Vacations offer many dangerous temptations, so pet owners should practice these safety tips

The holiday season can present a whole host of temporary dangers for your pet, from the Christmas tree to gift wrapping accessories and leftover holiday treats.

Dr. Caroline Maguire, director of the emergency department at the Central Hospital for Veterinary Medicine in North Haven, said her hospital sees a higher number of emergencies around the holidays.

She said there are two main reasons for this. First, a family’s primary veterinary clinic is often closed or on restricted hours during the holidays. Second, pets are more likely to get into trouble when homes are full of new decorations and new people.

Maguire said her clinic sees many cases of pets ingesting things they shouldn’t. “Tinsel and ribbons are a big one, especially with cats,” she said.

Decorating your home with Christmas lights also comes with its own dangers. “We see electrical injuries and electrocution from chewing those cords,” Maguire said.

The American Veterinary Medical Association recommends disconnecting decorations while you are not there.

Even being in the house doesn’t mean you’re paying attention to what your pet is doing.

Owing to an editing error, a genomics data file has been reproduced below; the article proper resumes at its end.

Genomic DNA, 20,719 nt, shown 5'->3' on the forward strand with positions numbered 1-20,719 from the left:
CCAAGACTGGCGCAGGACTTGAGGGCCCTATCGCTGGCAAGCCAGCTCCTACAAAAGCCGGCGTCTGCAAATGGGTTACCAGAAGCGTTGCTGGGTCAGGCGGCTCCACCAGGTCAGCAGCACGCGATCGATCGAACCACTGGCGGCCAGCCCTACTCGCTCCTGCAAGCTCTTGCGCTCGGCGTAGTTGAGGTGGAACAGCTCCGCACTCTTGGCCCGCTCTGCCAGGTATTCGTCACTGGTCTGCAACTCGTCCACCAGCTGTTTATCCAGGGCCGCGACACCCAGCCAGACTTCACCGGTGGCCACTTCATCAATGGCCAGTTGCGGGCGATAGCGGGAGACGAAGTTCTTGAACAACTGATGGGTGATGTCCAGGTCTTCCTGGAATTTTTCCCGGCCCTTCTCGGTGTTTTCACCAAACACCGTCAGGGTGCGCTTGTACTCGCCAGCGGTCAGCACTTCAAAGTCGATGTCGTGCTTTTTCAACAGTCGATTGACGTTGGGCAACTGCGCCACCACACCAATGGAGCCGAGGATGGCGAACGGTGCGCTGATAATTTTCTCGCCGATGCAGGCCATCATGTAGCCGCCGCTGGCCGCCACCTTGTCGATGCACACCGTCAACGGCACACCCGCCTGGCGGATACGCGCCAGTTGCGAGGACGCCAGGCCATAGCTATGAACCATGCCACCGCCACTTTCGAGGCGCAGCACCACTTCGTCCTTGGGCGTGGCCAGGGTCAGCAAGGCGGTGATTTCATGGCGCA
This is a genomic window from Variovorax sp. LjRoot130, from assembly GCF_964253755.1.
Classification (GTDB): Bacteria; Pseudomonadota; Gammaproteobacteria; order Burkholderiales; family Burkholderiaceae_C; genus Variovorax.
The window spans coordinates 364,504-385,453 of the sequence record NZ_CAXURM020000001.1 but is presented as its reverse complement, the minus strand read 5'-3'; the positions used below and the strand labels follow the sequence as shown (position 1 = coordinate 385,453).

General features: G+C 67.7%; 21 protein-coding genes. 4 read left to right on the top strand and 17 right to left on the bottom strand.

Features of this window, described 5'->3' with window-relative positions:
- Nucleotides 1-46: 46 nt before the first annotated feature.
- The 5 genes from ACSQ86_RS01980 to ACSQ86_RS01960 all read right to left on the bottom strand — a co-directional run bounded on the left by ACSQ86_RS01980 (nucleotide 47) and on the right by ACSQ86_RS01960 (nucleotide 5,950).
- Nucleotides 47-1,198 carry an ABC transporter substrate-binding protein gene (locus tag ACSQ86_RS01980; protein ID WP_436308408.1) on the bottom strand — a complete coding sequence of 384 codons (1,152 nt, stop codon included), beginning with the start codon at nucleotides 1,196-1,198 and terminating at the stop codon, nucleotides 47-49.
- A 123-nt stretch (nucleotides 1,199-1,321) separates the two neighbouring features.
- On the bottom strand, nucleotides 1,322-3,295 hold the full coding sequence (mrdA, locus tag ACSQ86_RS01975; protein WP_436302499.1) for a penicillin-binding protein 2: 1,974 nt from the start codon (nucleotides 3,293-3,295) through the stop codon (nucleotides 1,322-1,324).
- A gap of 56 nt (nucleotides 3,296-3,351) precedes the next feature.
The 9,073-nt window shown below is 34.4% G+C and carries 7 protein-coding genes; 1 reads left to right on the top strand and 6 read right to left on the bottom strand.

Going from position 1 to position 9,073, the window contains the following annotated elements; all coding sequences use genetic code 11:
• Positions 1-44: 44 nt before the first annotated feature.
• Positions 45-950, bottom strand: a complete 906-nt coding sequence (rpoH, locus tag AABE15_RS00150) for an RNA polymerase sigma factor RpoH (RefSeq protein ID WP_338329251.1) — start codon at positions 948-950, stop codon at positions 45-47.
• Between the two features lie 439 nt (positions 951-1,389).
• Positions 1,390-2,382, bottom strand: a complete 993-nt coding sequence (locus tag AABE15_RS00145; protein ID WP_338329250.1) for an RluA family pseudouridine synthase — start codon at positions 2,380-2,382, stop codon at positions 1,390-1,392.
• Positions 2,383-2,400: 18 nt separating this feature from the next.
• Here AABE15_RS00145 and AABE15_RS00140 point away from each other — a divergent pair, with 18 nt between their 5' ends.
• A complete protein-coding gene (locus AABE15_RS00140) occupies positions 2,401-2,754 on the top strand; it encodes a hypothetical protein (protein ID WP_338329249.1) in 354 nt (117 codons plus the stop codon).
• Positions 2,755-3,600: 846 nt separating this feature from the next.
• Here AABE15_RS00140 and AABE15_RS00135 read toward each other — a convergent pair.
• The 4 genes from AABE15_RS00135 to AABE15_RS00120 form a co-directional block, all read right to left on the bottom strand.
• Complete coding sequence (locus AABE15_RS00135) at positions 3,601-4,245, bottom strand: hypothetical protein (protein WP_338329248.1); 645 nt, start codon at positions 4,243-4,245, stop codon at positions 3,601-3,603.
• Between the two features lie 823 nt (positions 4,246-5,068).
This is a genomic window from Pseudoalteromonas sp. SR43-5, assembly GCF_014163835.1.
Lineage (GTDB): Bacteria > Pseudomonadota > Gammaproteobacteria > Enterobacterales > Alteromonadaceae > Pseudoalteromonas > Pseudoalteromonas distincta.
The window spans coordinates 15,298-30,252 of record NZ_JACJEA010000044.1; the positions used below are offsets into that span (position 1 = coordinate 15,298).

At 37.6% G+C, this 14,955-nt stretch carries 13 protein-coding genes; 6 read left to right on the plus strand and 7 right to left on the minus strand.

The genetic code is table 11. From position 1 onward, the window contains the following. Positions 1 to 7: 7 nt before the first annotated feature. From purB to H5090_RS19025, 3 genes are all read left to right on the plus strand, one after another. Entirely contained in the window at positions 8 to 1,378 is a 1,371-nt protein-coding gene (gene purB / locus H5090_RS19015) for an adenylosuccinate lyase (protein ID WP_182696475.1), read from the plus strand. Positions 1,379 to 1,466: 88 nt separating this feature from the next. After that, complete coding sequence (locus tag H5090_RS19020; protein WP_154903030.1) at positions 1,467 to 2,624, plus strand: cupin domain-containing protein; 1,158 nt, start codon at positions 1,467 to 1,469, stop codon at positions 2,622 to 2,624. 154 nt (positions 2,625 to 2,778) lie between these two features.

When entertaining friends and family, Maguire said to confine your pet to a safe space, such as a crate or room that you know will be picked up.

Human food is for people, not pets.

Dr. Maguire also recommends not giving your pets human food as a holiday treat. She said fatty foods can cause problems with a pet’s pancreas and gastrointestinal tract.

Don’t give your dog bone leftovers either. “They can lead to things like breaking teeth, getting stuck in the intestinal tract and causing impactions,” she added.

Prepare now for an emergency

Even if you take every precaution to keep your pets safe, emergencies can still arise.

Dr. Maguire remembered her most bizarre holiday emergency.

“They were doing a Santa photo shoot and him [the dog] reached out and pulled off his relative’s entire Santa hat and swallowed it. she said. “So that was an interesting holiday emergency surgery to remove the Santa hat.”

That’s why it’s good for pet owners to have a care plan in place in case an unexpected emergency arises.

Dr. Matt Kornatowski, vice president of the Connecticut Veterinary Medical Association, said, “Know where the closest emergency facilities are and then expand that search a bit and be prepared to travel to those areas.”

Before driving to an emergency room, “calling ahead to see what kind of wait times are available can be very helpful for you and for the clinics,” he said.

Kornatowski said if you have a pet emergency, you should be prepared to wait, depending on the severity of your situation. The veterinary sector is struggling with a national staff shortage.

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